Navy and military clearance divers from 18 nations have combined over the past week at HMAS Creswell undertaking vital exercises to ensure sea lines of communication for trade and crucial supplies are kept safe.
The Western Pacific Naval Symposium (WPNS) Mine Countermeasures and Diving Exercise (MCM DIVEX) is being hosted in Australia for the first time by the Royal Australian Navy (RAN) , with more than 160 personnel taking part.
The risk posed by sea mines is the key focus of the exercise based in Jervis Bay.
The exercise, code named DIVEX 18, started May 7 and will wrap up this Friday, May 18.
Commander of Australian Mine Warfare and Clearance Diving Squadron, Commander Brett Dawe, said teams from 18 nations were spending the fortnight learning from each other’s experiences.
“Each nation taking part in the exercise relies heavily on our sea lines of communication for trade and crucial supplies,” Commander Dawe said.
“Safeguarding these critical trade routes against the threat posed by sea mines is the primary focus for all involved in this exercise.
“Every nation involved has an interest in this.”
The exercise focuses on a wide array of activities including the deployment of mine countermeasures divers, autonomous underwater vehicles, live demolitions and mine exploitation activities.
“The RAN’s Mine Warfare and Clearance Diver personnel are highly trained and respected for their professionalism and broad skill set,” CMDR Dawe said.
“Our guests from the Pacific region and beyond also bring with them experiences and technology we can all learn from.”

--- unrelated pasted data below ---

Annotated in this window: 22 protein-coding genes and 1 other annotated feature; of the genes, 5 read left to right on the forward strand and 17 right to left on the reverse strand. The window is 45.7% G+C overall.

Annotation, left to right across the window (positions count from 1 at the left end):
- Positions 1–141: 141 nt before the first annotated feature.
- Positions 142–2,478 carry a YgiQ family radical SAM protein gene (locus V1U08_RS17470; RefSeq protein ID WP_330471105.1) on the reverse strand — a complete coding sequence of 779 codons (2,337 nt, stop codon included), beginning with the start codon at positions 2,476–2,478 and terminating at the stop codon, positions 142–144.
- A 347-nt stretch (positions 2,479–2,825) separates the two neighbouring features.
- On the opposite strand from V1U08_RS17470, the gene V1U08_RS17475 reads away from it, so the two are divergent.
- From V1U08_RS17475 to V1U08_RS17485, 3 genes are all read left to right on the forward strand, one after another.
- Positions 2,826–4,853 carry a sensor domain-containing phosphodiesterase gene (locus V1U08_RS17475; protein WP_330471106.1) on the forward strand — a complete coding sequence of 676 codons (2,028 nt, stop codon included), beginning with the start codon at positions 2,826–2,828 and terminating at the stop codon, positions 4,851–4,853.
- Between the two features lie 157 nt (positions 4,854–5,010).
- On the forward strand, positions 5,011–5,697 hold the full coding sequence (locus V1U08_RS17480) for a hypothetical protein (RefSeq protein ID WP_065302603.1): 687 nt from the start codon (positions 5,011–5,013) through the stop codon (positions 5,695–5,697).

Personnel from Australia, Canada, China, Indonesia, Japan, Korea, New Zealand, Singapore, Vietnam and the US are actively taking part in the exercises, while personnel from Bangladesh, Brunei, Cambodia, Malaysia, Mexico, Pakistan, Thailand and Tonga are acting as observers.
“This is a really rewarding, exciting and rare opportunity to get such a diverse array of nations together,” CMDR Dawe said.
“They are all like-minded professionals, who are all about minesweeping - concentrating on searching for, finding and getting rid of mines and underwater hazards to keep sea lines of communication open and safe.
“It is a really exciting opportunity.”
As well as coming together day in day out for the exercise, the majority of the personnel are also staying together in a giant tent city at HMAS Creswell.
“We have more than 40 tents erected at the base, making for a very good, social atmosphere,” CMDR Dawe said.
“As well as camping together, they are playing sport together, eating together.
“One of the main aims of the exercise is to build relationships and that is certainly being achieved.”
The exercises are being carried out in a number of different location in Jervis Bay, with divers tasked with finding mines, working to diffuse and detonate mines, while also battling the various environmental challenges the Bay presents.
The live explosives side of the exercise is carried out at the Beecroft Weapons Range.
“Our visitors have been very impressed by the training areas we have and appreciative of the support and facilities the RAN has been able to provide,” he said.
“They have found some of the conditions challenging, especially the water temperatures in Jervis Bay which are a lot colder than what many are used to.
“There is also the different marine environment and animals they are not used to working with.”
The WPNS was founded in 1988 and currently has 21 member nations and six observer nations.
The forum gives regional navies a platform to discuss a broad range of regional security issues and progress measures to improve cooperation and interoperability.
The RAN has worked in close consultation with other government agencies during the exercise to ensure no damage was caused to the Jervis Bay environment.